When he loves, he begins to forget.
~ from “A Man In His Life” by Yehuda Amichai

All his life he tried to please her
and he sees her now in misted memory.
A lost love in the span of years.
He hears her tender voice;
it has been her choice to remain
as his brain languishes in lost thought.
From the moment he met her,
he swore he’d never forget her, but
his mind paid little heed to such promises.
He loves her with all his heart,
from the start of their first moments
together, until his disease let her
slip from his grasp. He no longer
expresses what she has known for years
and amidst her heartache and tears,
she fears he has bid her farewell
without a proper goodbye. No matter
how hard she’ll try, she will cry
until dawns early light; all through the night.
He has loved her for a long time,
but when he loves, he begins to forget.

(C) Copyright Walter J Wojtanik – 2016

Offered at dVerse Poets Pub – Tuesday Poetics: “A goodbye you gave but didn’t mean to!”


31 thoughts on “HE FORGETS

  1. I think we have all had a relationship like this at one point or another:
    “she fears he has bid her farewell
    without a proper goodbye.”

    So well put. So sadly true, sometimes.

  2. Glenn Buttkus

    I read disease as alcoholism–strong & sad tale that is rife with unflinching truth; excellent rocking of the prompt.

  3. The quote that you’ve chosen for the final line is stunning; I’ll have to remember to look up “A Man In His Life.” And the body of the poem is suitably sad, full of the regret that comes with second-guessing; counting up one’s failures; trying to account for how things went wrong. I also read it as a story about alchoholism

  4. Deeply sad. Because of my mother, Alzheimers comes to mind, but the disease isn’t that important. At this point, my mother knows she loves me. I dread the day she forgets. This poem makes me weep. Excellent take on the prompt. The goodbye that isn’t meant but happens all the same.

    1. You’re right, the disease doesn’t matter. It is a sad situation all the same. As far as your mother goes, you love her and you know she has loved you. That certainly doesn’t change even if the display of it does. Thanks for your comment!

  5. I also thought Alzheimers and wondered why it was not in the tags. Sets one to wondering. The disease does loom large for those involved, Good job and yes, sad.

    1. Thanks Nan! Sometimes I leave the tagging to a minimum, leaving it to the reader’s imagination. More times than not, I find them inserting their personal tragedy/affliction into the blank. And yes, you are correct.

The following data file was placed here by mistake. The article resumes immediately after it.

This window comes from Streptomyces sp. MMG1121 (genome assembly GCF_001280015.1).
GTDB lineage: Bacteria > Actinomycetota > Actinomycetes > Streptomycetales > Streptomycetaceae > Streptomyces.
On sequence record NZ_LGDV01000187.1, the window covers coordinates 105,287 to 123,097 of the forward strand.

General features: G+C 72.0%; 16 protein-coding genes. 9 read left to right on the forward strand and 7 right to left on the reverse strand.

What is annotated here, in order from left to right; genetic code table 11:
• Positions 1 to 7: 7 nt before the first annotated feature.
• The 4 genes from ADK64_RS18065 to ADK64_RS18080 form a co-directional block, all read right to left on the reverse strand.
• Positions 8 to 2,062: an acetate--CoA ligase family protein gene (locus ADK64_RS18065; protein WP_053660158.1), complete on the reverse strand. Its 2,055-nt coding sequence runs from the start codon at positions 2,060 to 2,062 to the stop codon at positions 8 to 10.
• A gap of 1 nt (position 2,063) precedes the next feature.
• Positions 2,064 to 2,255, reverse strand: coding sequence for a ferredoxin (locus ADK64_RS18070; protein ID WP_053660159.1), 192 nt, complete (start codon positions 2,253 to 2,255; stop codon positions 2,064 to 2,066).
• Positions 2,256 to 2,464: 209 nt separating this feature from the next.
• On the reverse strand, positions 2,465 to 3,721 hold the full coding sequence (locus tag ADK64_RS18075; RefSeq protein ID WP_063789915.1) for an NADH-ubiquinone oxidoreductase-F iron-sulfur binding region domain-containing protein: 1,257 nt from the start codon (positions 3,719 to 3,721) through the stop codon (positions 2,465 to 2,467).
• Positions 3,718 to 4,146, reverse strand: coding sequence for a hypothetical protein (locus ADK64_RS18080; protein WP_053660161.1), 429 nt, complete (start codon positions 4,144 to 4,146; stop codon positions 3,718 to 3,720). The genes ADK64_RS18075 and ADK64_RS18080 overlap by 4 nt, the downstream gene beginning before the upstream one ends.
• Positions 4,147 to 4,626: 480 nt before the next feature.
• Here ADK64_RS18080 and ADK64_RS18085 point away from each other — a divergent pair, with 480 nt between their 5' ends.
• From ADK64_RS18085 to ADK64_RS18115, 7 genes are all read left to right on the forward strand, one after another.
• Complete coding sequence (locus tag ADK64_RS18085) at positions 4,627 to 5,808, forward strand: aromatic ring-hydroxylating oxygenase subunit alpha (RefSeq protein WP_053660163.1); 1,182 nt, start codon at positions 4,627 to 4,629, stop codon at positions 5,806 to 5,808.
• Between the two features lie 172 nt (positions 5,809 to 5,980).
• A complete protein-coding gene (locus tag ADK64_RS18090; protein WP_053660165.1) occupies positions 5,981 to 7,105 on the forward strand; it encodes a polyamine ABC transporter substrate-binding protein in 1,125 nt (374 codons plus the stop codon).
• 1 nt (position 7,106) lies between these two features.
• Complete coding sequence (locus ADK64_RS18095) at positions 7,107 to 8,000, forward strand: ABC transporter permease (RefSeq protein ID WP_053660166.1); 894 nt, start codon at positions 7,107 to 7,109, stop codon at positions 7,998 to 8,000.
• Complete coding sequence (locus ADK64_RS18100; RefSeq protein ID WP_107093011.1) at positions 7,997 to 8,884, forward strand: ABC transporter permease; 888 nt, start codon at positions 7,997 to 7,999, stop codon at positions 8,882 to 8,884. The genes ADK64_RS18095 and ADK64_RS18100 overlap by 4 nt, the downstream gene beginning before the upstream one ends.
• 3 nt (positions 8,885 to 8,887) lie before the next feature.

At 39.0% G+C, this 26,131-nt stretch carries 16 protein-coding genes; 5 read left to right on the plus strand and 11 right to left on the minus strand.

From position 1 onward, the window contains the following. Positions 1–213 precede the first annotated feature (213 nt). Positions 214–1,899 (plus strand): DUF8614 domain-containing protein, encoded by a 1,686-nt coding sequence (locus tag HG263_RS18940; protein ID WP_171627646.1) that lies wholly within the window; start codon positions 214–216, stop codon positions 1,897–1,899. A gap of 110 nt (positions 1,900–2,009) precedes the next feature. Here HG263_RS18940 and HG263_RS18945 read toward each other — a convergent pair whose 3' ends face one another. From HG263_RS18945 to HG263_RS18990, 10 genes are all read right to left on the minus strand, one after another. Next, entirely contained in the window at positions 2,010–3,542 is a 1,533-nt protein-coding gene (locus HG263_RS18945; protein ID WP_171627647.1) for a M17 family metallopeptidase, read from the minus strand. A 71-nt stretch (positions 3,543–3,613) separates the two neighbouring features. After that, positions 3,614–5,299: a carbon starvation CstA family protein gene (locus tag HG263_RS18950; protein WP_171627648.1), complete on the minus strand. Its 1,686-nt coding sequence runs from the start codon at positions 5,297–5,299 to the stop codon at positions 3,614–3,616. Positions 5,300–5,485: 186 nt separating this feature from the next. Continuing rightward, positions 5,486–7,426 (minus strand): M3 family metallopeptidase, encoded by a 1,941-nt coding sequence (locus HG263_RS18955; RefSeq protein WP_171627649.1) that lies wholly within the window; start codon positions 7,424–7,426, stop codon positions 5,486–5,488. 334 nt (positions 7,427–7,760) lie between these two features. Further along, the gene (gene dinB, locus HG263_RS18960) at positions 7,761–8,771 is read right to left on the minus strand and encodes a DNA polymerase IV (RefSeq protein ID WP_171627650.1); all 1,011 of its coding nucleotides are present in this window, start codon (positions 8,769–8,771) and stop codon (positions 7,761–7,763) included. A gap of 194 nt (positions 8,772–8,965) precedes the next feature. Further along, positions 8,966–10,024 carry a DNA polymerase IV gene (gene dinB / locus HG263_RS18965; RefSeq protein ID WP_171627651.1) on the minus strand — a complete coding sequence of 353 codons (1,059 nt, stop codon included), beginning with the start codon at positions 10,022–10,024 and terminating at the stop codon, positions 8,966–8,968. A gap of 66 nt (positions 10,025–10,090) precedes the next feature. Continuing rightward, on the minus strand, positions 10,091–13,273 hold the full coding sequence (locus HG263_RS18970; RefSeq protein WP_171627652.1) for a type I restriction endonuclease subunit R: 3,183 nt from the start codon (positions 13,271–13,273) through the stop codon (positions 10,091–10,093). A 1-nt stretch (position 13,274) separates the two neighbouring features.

1. Yes it can be. But we choose to remove the selfish feelings and see the beauty in our relationships. Sometimes we forget to say goodbye. Sometimes we never get the chance. We’ve gotten into the habit of saying “I love you and I will miss you!” instead of goodbye. It says, you have a tremendous impact on my life and I love you for it”

  6. My mother lost her mind because of brain cancer. She thought towards the end that I was her priest. Then stepdad fell down the stairwell drunk and a severe hematoma caused him to have permanent brain damage. He thought the nursing home was a Chinese POW camp. I try to remember the better times. They were there all along

  7. until his disease let her
    slip from his grasp. He no longer
    expresses what she has known for years

    It is sad sometimes when one has to be cruel to be good. Sacrificing one’s feelings just so the other is not made to suffer is a noble thing to do! Great lines Walt!


    1. Thank you, Hank! Sacrifice is built more from acceptance than anything else. Sacrifice is self-serving and reeks of giving something up. Acceptance is doing what needs to be done because it is the right thing to do! Some don’t know the difference.

  8. Wow. You have taken the unintentional goodbye prompt where I would have never thought to take it, but after it needed to be taken. One of your best, I think. In fact, one of the best poems I have read on a while.

    1. That is so kind of you to say, Bryan. Deliberate goodbyes are one thing. The goodbyes that can not be uttered for whatever reasons are the most painful. I thought it needed a voice. Thank you.

      1. It absolutely needed a voice. My grandmother spent the last 15-20 years of her life not knowing those around her…whether Alzheimer’s or incompetent doctor who over prescribed meds…the jury is still out. I do know, though, that it was extremely difficult for my mom and her siblings. As my mom said, visiting her mother was like going to the same funeral over and over again, but no sense of closure.

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